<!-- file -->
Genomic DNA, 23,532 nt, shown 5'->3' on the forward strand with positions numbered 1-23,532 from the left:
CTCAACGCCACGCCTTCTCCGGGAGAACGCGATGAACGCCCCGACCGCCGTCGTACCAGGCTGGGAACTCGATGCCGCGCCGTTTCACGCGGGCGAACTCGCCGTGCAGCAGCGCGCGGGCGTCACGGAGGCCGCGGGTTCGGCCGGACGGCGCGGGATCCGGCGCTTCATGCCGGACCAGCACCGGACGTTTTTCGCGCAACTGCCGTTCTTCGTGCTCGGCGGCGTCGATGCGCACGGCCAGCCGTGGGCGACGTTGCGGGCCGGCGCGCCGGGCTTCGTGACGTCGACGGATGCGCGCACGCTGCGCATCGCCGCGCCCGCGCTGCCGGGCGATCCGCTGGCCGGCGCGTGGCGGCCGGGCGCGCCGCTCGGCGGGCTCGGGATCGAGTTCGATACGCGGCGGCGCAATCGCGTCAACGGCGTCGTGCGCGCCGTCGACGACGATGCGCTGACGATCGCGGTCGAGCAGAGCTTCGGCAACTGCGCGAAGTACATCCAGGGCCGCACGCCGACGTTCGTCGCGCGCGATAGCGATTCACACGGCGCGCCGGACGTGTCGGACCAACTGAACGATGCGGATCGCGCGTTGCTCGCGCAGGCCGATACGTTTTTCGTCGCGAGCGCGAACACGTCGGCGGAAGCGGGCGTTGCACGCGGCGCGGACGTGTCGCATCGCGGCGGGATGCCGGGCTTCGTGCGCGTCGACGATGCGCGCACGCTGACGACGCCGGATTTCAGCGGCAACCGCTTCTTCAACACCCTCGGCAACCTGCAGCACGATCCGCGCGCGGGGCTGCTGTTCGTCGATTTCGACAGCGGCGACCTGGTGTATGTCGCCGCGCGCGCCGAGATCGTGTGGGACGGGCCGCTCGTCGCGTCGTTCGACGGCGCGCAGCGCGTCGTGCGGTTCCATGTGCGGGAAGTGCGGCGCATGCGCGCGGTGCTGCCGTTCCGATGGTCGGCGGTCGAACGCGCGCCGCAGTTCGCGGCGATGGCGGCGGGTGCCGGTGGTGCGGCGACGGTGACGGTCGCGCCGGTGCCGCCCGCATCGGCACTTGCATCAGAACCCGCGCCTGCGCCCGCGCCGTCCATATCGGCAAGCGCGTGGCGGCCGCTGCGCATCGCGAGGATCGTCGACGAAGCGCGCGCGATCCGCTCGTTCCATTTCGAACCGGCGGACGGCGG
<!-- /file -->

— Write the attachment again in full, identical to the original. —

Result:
Genomic DNA, 23,532 nt, shown 5'->3' on the forward strand with positions numbered 1-23,532 from the left:
CTCAACGCCACGCCTTCTCCGGGAGAACGCGATGAACGCCCCGACCGCCGTCGTACCAGGCTGGGAACTCGATGCCGCGCCGTTTCACGCGGGCGAACTCGCCGTGCAGCAGCGCGCGGGCGTCACGGAGGCCGCGGGTTCGGCCGGACGGCGCGGGATCCGGCGCTTCATGCCGGACCAGCACCGGACGTTTTTCGCGCAACTGCCGTTCTTCGTGCTCGGCGGCGTCGATGCGCACGGCCAGCCGTGGGCGACGTTGCGGGCCGGCGCGCCGGGCTTCGTGACGTCGACGGATGCGCGCACGCTGCGCATCGCCGCGCCCGCGCTGCCGGGCGATCCGCTGGCCGGCGCGTGGCGGCCGGGCGCGCCGCTCGGCGGGCTCGGGATCGAGTTCGATACGCGGCGGCGCAATCGCGTCAACGGCGTCGTGCGCGCCGTCGACGACGATGCGCTGACGATCGCGGTCGAGCAGAGCTTCGGCAACTGCGCGAAGTACATCCAGGGCCGCACGCCGACGTTCGTCGCGCGCGATAGCGATTCACACGGCGCGCCGGACGTGTCGGACCAACTGAACGATGCGGATCGCGCGTTGCTCGCGCAGGCCGATACGTTTTTCGTCGCGAGCGCGAACACGTCGGCGGAAGCGGGCGTTGCACGCGGCGCGGACGTGTCGCATCGCGGCGGGATGCCGGGCTTCGTGCGCGTCGACGATGCGCGCACGCTGACGACGCCGGATTTCAGCGGCAACCGCTTCTTCAACACCCTCGGCAACCTGCAGCACGATCCGCGCGCGGGGCTGCTGTTCGTCGATTTCGACAGCGGCGACCTGGTGTATGTCGCCGCGCGCGCCGAGATCGTGTGGGACGGGCCGCTCGTCGCGTCGTTCGACGGCGCGCAGCGCGTCGTGCGGTTCCATGTGCGGGAAGTGCGGCGCATGCGCGCGGTGCTGCCGTTCCGATGGTCGGCGGTCGAACGCGCGCCGCAGTTCGCGGCGATGGCGGCGGGTGCCGGTGGTGCGGCGACGGTGACGGTCGCGCCGGTGCCGCCCGCATCGGCACTTGCATCAGAACCCGCGCCTGCGCCCGCGCCGTCCATATCGGCAAGCGCGTGGCGGCCGCTGCGCATCGCGAGGATCGTCGACGAAGCGCGCGCGATCCGCTCGTTCCATTTCGAACCGGCGGACGGCGG